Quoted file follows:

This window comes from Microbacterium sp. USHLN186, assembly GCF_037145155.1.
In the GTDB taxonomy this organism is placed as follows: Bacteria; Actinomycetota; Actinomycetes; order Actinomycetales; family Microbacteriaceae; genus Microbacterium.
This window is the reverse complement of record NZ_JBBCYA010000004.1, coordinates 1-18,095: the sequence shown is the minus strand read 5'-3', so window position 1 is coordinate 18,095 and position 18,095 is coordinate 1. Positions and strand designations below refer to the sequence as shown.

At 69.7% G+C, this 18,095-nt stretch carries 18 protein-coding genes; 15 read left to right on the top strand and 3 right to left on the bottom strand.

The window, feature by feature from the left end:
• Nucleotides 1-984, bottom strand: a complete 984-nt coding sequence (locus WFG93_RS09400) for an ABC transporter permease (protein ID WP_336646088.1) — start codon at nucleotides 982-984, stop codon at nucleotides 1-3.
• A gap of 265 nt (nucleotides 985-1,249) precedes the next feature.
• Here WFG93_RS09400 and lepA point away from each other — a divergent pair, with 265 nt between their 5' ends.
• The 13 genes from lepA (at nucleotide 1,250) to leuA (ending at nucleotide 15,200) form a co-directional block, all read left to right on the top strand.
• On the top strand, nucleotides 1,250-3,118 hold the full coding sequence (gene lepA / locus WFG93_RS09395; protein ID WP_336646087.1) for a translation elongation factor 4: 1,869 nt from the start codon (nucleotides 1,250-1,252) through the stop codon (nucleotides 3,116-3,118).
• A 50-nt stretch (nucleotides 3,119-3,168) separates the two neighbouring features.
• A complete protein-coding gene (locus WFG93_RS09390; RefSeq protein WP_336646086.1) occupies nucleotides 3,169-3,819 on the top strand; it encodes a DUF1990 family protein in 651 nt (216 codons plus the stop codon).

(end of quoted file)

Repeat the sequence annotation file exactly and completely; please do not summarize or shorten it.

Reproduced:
This window comes from Microbacterium sp. USHLN186, assembly GCF_037145155.1.
In the GTDB taxonomy this organism is placed as follows: Bacteria; Actinomycetota; Actinomycetes; order Actinomycetales; family Microbacteriaceae; genus Microbacterium.
This window is the reverse complement of record NZ_JBBCYA010000004.1, coordinates 1-18,095: the sequence shown is the minus strand read 5'-3', so window position 1 is coordinate 18,095 and position 18,095 is coordinate 1. Positions and strand designations below refer to the sequence as shown.

At 69.7% G+C, this 18,095-nt stretch carries 18 protein-coding genes; 15 read left to right on the top strand and 3 right to left on the bottom strand.

The window, feature by feature from the left end:
• Nucleotides 1-984, bottom strand: a complete 984-nt coding sequence (locus WFG93_RS09400) for an ABC transporter permease (protein ID WP_336646088.1) — start codon at nucleotides 982-984, stop codon at nucleotides 1-3.
• A gap of 265 nt (nucleotides 985-1,249) precedes the next feature.
• Here WFG93_RS09400 and lepA point away from each other — a divergent pair, with 265 nt between their 5' ends.
• The 13 genes from lepA (at nucleotide 1,250) to leuA (ending at nucleotide 15,200) form a co-directional block, all read left to right on the top strand.
• On the top strand, nucleotides 1,250-3,118 hold the full coding sequence (gene lepA / locus WFG93_RS09395; protein ID WP_336646087.1) for a translation elongation factor 4: 1,869 nt from the start codon (nucleotides 1,250-1,252) through the stop codon (nucleotides 3,116-3,118).
• A 50-nt stretch (nucleotides 3,119-3,168) separates the two neighbouring features.
• A complete protein-coding gene (locus WFG93_RS09390; RefSeq protein WP_336646086.1) occupies nucleotides 3,169-3,819 on the top strand; it encodes a DUF1990 family protein in 651 nt (216 codons plus the stop codon).